I was watching my rampaging White Sox on TV a couple of nights ago and noticed something that any disciplined TV-watcher has probably noticed for awhile now: automobile adds are using phrases redolent of American patriotism and independence in their ad campaigns. Cadillac's tag line is "Life. Liberty. And the Pursuit." Chevrolet promises "An American Revolution." A shade less derivative but no less mock-inspirational, Chrysler says, "Let's Refuel America."
The irony is beyond belief. It seems Cadillac is after a younger demographic with this campaign: a young, George Michael-ish bachelor zooms through the deserted neon canyons of an anonymous cityscape, his internal monologue full of self-congratulation for the wisdom of his purchase of a Cadillac. This ad campaign must be a decade behind the times (ergo the George Michael reference). Younger drivers don't give a turd about these enormous, sclerotic gas-guzzlers driven by Bubbies and Zadies all over the land: they want cars that manage to perform reasonably well while using less gas. That would make them feel pretty cool.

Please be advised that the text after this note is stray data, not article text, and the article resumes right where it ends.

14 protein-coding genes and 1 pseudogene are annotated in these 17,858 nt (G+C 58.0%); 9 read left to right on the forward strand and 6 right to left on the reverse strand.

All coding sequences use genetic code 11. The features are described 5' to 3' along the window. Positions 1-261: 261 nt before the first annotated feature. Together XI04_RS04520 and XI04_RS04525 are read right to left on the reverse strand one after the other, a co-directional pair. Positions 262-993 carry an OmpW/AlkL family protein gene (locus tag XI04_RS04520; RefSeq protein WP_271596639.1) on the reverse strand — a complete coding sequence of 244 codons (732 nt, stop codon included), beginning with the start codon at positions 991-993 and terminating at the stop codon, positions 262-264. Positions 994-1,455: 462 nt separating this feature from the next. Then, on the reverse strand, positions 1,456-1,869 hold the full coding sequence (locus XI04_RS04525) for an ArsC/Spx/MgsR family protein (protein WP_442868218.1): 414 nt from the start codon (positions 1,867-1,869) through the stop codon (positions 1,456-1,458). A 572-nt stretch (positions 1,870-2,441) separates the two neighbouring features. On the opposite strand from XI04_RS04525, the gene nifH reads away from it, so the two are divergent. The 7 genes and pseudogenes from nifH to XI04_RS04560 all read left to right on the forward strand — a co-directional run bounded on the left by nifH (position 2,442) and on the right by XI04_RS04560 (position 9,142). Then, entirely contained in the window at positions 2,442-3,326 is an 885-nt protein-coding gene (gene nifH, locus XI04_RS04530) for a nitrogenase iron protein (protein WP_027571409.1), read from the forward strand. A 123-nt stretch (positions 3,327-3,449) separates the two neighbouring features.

Chevrolet, like Ford, is really all about its trucks, and so this ad campaign at least launches a cluster-bomb toward what it perceives as the patriotic heartland: Hillary-voting, Andrea Mitchell-hating redneck country. Meanwhile, you have to really be an auto-geek (or have a son that's turning into one) to learn that Chevy is going to move ahead with its production of the plug-in hybrid Chevy Volt in 2010. Talk about an American revolution: a car company actually doing something about mobility, economy and environmental stewardship! I must be dreaming.
As for Chrysler: you'll be shocked to learn that it's not really refueling America; it's offering a fixed price for unleaded and diesel to go along with its vehicles. Thanks for the diesel deal, guys. Now what about all the health problems attributed to it?
As scary as he can sometimes be, I think Charles Krauthammer was right on this issue: create a U.S. energy tax that keeps gasoline above the panic "price point" (which appears to be about $4 a gallon) so that we incentivize conservation and alternative fuel technology, rather than subsidizing oil companies and emirates.
Now that's life, liberty and the pursuit.